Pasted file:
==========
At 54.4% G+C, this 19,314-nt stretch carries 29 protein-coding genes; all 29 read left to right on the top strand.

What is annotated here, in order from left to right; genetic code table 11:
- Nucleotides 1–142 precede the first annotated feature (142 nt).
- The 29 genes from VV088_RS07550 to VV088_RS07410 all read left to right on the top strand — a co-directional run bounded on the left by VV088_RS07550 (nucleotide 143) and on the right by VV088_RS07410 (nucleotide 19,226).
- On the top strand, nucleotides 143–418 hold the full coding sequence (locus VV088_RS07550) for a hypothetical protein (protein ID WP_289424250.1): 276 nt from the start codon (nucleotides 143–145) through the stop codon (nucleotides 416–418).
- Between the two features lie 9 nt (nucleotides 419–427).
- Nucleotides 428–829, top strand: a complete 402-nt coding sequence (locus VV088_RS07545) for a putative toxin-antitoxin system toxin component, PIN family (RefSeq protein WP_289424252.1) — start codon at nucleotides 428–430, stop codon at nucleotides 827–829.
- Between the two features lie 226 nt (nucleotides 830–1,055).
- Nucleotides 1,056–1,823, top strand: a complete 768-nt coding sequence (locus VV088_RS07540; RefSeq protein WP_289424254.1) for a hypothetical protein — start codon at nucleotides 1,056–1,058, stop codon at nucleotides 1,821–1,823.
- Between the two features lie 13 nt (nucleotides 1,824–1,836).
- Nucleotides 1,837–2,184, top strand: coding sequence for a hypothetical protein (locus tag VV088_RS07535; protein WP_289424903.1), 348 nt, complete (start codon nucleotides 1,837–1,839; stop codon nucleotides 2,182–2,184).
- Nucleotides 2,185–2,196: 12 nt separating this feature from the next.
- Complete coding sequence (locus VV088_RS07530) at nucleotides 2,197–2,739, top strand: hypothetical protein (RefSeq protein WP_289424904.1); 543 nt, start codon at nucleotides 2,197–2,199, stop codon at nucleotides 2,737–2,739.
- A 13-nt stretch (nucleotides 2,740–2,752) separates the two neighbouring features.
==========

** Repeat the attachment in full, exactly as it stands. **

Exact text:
At 54.4% G+C, this 19,314-nt stretch carries 29 protein-coding genes; all 29 read left to right on the top strand.

What is annotated here, in order from left to right; genetic code table 11:
- Nucleotides 1–142 precede the first annotated feature (142 nt).
- The 29 genes from VV088_RS07550 to VV088_RS07410 all read left to right on the top strand — a co-directional run bounded on the left by VV088_RS07550 (nucleotide 143) and on the right by VV088_RS07410 (nucleotide 19,226).
- On the top strand, nucleotides 143–418 hold the full coding sequence (locus VV088_RS07550) for a hypothetical protein (protein ID WP_289424250.1): 276 nt from the start codon (nucleotides 143–145) through the stop codon (nucleotides 416–418).
- Between the two features lie 9 nt (nucleotides 419–427).
- Nucleotides 428–829, top strand: a complete 402-nt coding sequence (locus VV088_RS07545) for a putative toxin-antitoxin system toxin component, PIN family (RefSeq protein WP_289424252.1) — start codon at nucleotides 428–430, stop codon at nucleotides 827–829.
- Between the two features lie 226 nt (nucleotides 830–1,055).
- Nucleotides 1,056–1,823, top strand: a complete 768-nt coding sequence (locus VV088_RS07540; RefSeq protein WP_289424254.1) for a hypothetical protein — start codon at nucleotides 1,056–1,058, stop codon at nucleotides 1,821–1,823.
- Between the two features lie 13 nt (nucleotides 1,824–1,836).
- Nucleotides 1,837–2,184, top strand: coding sequence for a hypothetical protein (locus tag VV088_RS07535; protein WP_289424903.1), 348 nt, complete (start codon nucleotides 1,837–1,839; stop codon nucleotides 2,182–2,184).
- Nucleotides 2,185–2,196: 12 nt separating this feature from the next.
- Complete coding sequence (locus VV088_RS07530) at nucleotides 2,197–2,739, top strand: hypothetical protein (RefSeq protein WP_289424904.1); 543 nt, start codon at nucleotides 2,197–2,199, stop codon at nucleotides 2,737–2,739.
- A 13-nt stretch (nucleotides 2,740–2,752) separates the two neighbouring features.